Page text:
Shimmering manure (Coprinellus micaceus)Systematics:
- Department: Basidiomycota (Basidiomycetes)
- Subdivision: Agaricomycotina (Agaricomycetes)
- Class: Agaricomycetes (Agaricomycetes)
- Subclass: Agaricomycetidae (Agaricomycetes)
- Order: Agaricales (Agaric or Lamellar)
- Family: Psathyrellaceae (Psatirellaceae)
- Genus: Coprinellus (Coprinellus or Dung)
- Species: Coprinellus micaceus (Shimmering dung)
Flickering dung (Latin Coprinellus micaceus ) is a mushroom of the Psathyrellaceae family; earlier this species belonged to the now disbanded family Coprinaceae.
Shimmering Dung Beetle:
The form is ovoid, then bell-shaped (almost never opens to the end), 1-4 cm in diameter, yellow-brown with frequent grooves from the plates. The hat is covered with numerous shiny (or, depending on the weather conditions, flickering) scales, which, however, can easily be washed away by rain.
Frequent, at first light, almost white, later darken, then turn black and decompose (undergo autolysis, which, however, is not as pronounced as in the white dung beetle Coprinus comatus).
Shimmering Dung Beetle Leg:
Quite long and relatively thick, white, hollow, smooth above, silky below. There is no ring.
Shimmering dung grows from spring to autumn on a rotting tree, usually in large clusters. Obviously he doesn't like conifers.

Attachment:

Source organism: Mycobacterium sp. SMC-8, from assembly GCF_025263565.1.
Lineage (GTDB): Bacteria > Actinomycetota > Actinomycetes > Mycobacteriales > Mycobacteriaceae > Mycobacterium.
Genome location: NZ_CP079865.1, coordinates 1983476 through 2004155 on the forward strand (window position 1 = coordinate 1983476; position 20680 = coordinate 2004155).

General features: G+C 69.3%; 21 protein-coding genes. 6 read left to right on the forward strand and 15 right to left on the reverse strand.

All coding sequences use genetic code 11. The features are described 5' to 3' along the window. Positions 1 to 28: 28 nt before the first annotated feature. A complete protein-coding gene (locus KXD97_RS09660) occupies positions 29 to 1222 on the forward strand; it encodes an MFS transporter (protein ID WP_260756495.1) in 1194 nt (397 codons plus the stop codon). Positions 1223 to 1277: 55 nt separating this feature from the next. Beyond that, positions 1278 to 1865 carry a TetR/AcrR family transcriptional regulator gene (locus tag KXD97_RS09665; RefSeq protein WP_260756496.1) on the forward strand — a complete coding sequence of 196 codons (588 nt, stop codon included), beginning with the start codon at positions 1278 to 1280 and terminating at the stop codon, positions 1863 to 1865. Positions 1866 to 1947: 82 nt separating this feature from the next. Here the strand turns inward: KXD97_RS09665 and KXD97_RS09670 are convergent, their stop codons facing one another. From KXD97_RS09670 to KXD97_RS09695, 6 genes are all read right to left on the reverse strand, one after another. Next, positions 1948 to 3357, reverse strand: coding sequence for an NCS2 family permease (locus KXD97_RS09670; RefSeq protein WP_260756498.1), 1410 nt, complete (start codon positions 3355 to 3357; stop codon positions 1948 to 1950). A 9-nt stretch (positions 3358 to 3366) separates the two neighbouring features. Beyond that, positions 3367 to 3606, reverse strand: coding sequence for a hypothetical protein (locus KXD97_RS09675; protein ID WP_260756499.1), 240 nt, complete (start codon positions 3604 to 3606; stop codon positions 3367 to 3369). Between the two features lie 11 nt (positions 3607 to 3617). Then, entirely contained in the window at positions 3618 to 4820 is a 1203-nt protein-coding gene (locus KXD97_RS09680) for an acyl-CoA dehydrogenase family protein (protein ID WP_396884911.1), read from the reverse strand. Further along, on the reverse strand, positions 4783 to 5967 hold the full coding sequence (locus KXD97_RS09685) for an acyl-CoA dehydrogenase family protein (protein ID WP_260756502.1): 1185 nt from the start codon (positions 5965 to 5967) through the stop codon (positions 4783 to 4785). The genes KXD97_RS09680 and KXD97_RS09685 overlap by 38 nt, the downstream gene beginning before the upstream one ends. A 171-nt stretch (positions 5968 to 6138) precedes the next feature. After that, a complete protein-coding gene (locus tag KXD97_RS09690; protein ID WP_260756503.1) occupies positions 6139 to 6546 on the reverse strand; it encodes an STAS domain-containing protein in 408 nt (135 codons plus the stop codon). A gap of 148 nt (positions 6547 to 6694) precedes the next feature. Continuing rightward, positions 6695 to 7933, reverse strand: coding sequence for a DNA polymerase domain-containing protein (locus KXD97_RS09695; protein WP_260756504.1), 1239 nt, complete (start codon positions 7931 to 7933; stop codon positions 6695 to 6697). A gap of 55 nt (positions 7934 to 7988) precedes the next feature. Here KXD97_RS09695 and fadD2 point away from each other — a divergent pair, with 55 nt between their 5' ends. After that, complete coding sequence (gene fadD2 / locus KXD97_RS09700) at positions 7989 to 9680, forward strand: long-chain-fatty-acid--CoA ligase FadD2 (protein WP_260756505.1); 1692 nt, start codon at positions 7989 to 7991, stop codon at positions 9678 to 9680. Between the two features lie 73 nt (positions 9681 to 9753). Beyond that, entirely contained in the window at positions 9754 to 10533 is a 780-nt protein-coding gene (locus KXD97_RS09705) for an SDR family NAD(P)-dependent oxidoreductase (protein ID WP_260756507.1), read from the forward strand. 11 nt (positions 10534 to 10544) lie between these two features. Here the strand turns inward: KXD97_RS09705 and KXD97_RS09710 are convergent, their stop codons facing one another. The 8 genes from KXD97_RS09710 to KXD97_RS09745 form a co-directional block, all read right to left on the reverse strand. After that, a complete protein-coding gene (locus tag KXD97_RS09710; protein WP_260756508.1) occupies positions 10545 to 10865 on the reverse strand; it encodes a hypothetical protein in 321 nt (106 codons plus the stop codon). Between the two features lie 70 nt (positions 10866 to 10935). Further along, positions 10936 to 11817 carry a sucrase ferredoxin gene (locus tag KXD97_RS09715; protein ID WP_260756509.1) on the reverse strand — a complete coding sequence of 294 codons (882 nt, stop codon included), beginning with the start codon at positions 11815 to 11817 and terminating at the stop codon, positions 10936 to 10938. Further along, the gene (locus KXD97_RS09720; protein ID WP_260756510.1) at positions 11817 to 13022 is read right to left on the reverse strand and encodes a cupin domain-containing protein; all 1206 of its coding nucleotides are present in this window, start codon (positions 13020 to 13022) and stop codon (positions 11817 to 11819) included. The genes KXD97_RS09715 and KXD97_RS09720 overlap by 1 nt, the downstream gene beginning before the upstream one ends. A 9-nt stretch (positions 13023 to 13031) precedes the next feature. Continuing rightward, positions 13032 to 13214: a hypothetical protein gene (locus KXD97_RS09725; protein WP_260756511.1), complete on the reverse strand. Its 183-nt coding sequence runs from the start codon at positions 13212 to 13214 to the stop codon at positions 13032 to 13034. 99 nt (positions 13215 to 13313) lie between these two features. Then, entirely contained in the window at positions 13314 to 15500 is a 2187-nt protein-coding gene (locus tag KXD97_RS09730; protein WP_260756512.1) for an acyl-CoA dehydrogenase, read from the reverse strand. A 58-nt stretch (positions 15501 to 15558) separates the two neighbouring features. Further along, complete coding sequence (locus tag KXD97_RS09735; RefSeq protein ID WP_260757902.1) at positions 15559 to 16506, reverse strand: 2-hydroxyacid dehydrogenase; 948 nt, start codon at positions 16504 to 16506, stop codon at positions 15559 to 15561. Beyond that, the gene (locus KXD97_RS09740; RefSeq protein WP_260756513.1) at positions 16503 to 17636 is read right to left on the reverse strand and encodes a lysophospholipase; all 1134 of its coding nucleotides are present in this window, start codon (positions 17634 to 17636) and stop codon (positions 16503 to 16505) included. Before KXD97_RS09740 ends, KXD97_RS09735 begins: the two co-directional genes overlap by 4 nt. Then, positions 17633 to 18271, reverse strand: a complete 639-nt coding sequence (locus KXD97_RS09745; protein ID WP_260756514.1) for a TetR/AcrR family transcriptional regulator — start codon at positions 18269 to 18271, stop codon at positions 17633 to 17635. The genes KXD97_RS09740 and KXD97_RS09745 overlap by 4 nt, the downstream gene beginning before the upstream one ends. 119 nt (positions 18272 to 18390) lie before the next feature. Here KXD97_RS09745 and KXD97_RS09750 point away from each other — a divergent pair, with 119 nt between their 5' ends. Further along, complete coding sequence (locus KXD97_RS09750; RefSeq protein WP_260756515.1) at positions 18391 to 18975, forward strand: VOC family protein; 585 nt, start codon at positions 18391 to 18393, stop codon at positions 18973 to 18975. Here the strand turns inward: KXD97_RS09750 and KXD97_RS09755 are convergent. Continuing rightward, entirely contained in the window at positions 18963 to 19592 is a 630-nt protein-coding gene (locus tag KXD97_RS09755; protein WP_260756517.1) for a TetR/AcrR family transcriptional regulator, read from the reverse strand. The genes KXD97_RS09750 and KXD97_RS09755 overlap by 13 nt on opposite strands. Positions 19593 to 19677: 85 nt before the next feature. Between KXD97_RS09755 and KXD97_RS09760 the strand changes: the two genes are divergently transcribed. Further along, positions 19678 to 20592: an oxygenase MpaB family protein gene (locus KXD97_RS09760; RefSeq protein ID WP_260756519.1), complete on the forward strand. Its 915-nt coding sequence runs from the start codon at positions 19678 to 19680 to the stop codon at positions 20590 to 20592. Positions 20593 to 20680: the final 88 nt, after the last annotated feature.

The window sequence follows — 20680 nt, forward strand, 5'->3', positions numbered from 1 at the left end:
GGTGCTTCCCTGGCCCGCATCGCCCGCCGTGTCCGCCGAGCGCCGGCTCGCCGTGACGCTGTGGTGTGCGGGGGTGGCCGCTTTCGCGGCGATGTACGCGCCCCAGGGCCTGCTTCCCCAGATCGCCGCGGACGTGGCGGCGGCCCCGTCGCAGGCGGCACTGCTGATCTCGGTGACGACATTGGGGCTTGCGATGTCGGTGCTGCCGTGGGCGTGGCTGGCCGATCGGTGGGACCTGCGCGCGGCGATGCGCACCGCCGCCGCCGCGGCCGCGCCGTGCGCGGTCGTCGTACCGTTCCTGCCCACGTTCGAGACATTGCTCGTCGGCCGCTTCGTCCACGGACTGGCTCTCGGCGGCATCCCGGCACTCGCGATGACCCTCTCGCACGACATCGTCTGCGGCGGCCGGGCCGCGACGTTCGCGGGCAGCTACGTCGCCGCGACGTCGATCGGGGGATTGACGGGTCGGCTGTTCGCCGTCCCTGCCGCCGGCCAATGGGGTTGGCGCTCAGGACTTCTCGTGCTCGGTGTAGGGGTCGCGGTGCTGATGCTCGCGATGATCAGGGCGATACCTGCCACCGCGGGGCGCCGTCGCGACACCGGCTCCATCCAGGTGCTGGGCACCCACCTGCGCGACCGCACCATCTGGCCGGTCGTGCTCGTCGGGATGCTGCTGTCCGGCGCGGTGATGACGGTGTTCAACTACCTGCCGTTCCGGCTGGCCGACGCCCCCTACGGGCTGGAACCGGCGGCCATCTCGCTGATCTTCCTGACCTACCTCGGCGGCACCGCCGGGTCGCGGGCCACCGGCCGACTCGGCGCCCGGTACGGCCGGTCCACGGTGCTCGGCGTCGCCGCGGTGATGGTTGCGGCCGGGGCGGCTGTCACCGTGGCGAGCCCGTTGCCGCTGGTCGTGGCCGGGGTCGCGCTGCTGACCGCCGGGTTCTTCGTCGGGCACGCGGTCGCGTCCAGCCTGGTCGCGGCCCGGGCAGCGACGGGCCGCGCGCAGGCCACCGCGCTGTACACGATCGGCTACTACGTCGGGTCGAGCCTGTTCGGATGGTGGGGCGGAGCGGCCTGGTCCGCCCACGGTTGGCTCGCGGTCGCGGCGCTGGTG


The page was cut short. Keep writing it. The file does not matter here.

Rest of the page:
There are a lot of more or less similar dung beetles. How much is difficult to say, because the nomenclature is constantly being refined: some species are abolished, some are transferred to other genera and even families, and so on. Apparently, a certain Coprinus domesticus is practically indistinguishable from our hero. But there are no clear facts.
Like all dung beetles, Coprinus micaceus is edible at a young age. Unlike the white dung beetle (Coprinus comatus), it does not differ in special quality. In combination with alcohol, it is obviously somewhat unpleasant, as is the gray dung beetle (Coprinus atramentarius).
Video about mushroom Flickering dung:
Some kind of intermediate, background mushroom. No matter how much I met him (and he comes across, you understand, not so rarely and not in such small quantities), there was never a desire to collect it. Perhaps I will collect it without desire, exclusively for natural scientific purposes, eat it and report on the results. It is not clear, however, why.